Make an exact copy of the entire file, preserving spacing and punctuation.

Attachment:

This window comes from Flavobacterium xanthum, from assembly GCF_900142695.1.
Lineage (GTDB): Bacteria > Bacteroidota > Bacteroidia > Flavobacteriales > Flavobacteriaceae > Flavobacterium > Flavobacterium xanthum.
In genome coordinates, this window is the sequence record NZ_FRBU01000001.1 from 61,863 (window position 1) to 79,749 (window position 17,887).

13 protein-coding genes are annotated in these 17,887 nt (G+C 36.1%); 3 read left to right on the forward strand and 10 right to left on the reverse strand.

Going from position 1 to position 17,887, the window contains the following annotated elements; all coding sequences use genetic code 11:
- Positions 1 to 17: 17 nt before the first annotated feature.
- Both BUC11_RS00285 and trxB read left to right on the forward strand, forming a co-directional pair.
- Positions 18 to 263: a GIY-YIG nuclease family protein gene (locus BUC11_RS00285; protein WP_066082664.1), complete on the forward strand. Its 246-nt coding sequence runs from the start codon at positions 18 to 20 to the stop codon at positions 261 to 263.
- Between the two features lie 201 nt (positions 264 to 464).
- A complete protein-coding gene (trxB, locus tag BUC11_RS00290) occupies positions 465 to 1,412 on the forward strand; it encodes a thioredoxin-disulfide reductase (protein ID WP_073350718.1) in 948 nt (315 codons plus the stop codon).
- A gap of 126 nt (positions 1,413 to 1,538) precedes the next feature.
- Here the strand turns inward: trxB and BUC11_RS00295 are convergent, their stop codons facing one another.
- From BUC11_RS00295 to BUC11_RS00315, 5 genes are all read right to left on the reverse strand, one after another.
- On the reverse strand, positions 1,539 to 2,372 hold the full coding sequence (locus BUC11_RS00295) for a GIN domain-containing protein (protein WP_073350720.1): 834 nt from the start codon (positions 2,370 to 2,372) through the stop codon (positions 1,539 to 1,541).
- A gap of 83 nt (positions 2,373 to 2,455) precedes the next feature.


This window comes from Flavobacterium xanthum, from assembly GCF_900142695.1.
Lineage (GTDB): Bacteria > Bacteroidota > Bacteroidia > Flavobacteriales > Flavobacteriaceae > Flavobacterium > Flavobacterium xanthum.
In genome coordinates, this window is the sequence record NZ_FRBU01000001.1 from 61,863 (window position 1) to 79,749 (window position 17,887).

13 protein-coding genes are annotated in these 17,887 nt (G+C 36.1%); 3 read left to right on the forward strand and 10 right to left on the reverse strand.

Going from position 1 to position 17,887, the window contains the following annotated elements; all coding sequences use genetic code 11:
- Positions 1 to 17: 17 nt before the first annotated feature.
- Both BUC11_RS00285 and trxB read left to right on the forward strand, forming a co-directional pair.
- Positions 18 to 263: a GIY-YIG nuclease family protein gene (locus BUC11_RS00285; protein WP_066082664.1), complete on the forward strand. Its 246-nt coding sequence runs from the start codon at positions 18 to 20 to the stop codon at positions 261 to 263.
- Between the two features lie 201 nt (positions 264 to 464).
- A complete protein-coding gene (trxB, locus tag BUC11_RS00290) occupies positions 465 to 1,412 on the forward strand; it encodes a thioredoxin-disulfide reductase (protein ID WP_073350718.1) in 948 nt (315 codons plus the stop codon).
- A gap of 126 nt (positions 1,413 to 1,538) precedes the next feature.
- Here the strand turns inward: trxB and BUC11_RS00295 are convergent, their stop codons facing one another.
- From BUC11_RS00295 to BUC11_RS00315, 5 genes are all read right to left on the reverse strand, one after another.
- On the reverse strand, positions 1,539 to 2,372 hold the full coding sequence (locus BUC11_RS00295) for a GIN domain-containing protein (protein WP_073350720.1): 834 nt from the start codon (positions 2,370 to 2,372) through the stop codon (positions 1,539 to 1,541).
- A gap of 83 nt (positions 2,373 to 2,455) precedes the next feature.